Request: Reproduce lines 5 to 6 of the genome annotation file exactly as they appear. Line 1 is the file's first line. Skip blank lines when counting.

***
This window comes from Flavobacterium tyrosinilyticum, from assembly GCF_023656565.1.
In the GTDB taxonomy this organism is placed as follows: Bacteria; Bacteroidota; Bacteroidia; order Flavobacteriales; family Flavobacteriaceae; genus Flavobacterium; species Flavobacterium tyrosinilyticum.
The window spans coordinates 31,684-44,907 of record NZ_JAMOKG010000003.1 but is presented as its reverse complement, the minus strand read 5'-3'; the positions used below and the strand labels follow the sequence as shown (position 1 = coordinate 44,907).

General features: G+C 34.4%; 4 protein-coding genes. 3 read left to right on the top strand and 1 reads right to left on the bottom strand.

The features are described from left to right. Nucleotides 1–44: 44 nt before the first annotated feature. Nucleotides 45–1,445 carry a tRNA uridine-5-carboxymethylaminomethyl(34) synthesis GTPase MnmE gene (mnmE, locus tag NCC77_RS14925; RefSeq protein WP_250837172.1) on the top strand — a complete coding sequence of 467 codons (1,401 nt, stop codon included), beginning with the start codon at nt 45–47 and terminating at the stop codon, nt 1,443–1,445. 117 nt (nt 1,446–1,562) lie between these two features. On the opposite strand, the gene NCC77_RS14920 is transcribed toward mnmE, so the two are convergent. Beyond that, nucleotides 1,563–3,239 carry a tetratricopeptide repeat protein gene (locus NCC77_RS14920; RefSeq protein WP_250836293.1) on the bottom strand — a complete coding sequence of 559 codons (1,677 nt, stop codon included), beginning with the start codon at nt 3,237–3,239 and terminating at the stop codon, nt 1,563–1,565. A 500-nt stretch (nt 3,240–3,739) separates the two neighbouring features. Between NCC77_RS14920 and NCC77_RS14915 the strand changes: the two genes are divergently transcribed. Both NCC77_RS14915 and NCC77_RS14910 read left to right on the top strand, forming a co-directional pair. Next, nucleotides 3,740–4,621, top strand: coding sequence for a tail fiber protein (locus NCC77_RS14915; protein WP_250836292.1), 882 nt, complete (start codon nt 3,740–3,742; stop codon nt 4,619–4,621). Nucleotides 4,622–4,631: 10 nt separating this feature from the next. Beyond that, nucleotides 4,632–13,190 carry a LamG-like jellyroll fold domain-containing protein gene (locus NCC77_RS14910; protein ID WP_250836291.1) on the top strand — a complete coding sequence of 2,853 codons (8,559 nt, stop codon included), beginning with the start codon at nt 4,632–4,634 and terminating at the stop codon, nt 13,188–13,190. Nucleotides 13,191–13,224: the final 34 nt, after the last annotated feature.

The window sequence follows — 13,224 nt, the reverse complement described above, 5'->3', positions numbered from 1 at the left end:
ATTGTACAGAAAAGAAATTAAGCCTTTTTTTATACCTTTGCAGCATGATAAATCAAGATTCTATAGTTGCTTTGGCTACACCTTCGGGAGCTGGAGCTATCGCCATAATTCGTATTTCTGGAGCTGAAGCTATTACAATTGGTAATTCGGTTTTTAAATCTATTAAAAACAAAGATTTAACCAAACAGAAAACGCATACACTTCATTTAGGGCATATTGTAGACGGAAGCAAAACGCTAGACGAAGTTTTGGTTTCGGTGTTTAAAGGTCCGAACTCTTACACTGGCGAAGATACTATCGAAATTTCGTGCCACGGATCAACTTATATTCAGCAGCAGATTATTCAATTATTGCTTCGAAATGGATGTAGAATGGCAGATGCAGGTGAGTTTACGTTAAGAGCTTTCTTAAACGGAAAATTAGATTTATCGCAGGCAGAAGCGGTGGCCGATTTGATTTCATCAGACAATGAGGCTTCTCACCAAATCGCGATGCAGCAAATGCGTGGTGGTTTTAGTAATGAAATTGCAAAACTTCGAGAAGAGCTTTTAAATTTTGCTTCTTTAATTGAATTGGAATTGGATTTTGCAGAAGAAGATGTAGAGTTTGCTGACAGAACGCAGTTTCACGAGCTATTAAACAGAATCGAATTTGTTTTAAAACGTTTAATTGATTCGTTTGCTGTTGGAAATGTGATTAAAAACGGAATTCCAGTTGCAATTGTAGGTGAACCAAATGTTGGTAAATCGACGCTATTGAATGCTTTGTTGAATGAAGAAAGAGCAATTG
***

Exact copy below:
The features are described from left to right. Nucleotides 1–44: 44 nt before the first annotated feature. Nucleotides 45–1,445 carry a tRNA uridine-5-carboxymethylaminomethyl(34) synthesis GTPase MnmE gene (mnmE, locus tag NCC77_RS14925; RefSeq protein WP_250837172.1) on the top strand — a complete coding sequence of 467 codons (1,401 nt, stop codon included), beginning with the start codon at nt 45–47 and terminating at the stop codon, nt 1,443–1,445. 117 nt (nt 1,446–1,562) lie between these two features. On the opposite strand, the gene NCC77_RS14920 is transcribed toward mnmE, so the two are convergent. Beyond that, nucleotides 1,563–3,239 carry a tetratricopeptide repeat protein gene (locus NCC77_RS14920; RefSeq protein WP_250836293.1) on the bottom strand — a complete coding sequence of 559 codons (1,677 nt, stop codon included), beginning with the start codon at nt 3,237–3,239 and terminating at the stop codon, nt 1,563–1,565. A 500-nt stretch (nt 3,240–3,739) separates the two neighbouring features. Between NCC77_RS14920 and NCC77_RS14915 the strand changes: the two genes are divergently transcribed. Both NCC77_RS14915 and NCC77_RS14910 read left to right on the top strand, forming a co-directional pair. Next, nucleotides 3,740–4,621, top strand: coding sequence for a tail fiber protein (locus NCC77_RS14915; protein WP_250836292.1), 882 nt, complete (start codon nt 3,740–3,742; stop codon nt 4,619–4,621). Nucleotides 4,622–4,631: 10 nt separating this feature from the next. Beyond that, nucleotides 4,632–13,190 carry a LamG-like jellyroll fold domain-containing protein gene (locus NCC77_RS14910; protein ID WP_250836291.1) on the top strand — a complete coding sequence of 2,853 codons (8,559 nt, stop codon included), beginning with the start codon at nt 4,632–4,634 and terminating at the stop codon, nt 13,188–13,190. Nucleotides 13,191–13,224: the final 34 nt, after the last annotated feature.

The window sequence follows — 13,224 nt, the reverse complement described above, 5'->3', positions numbered from 1 at the left end: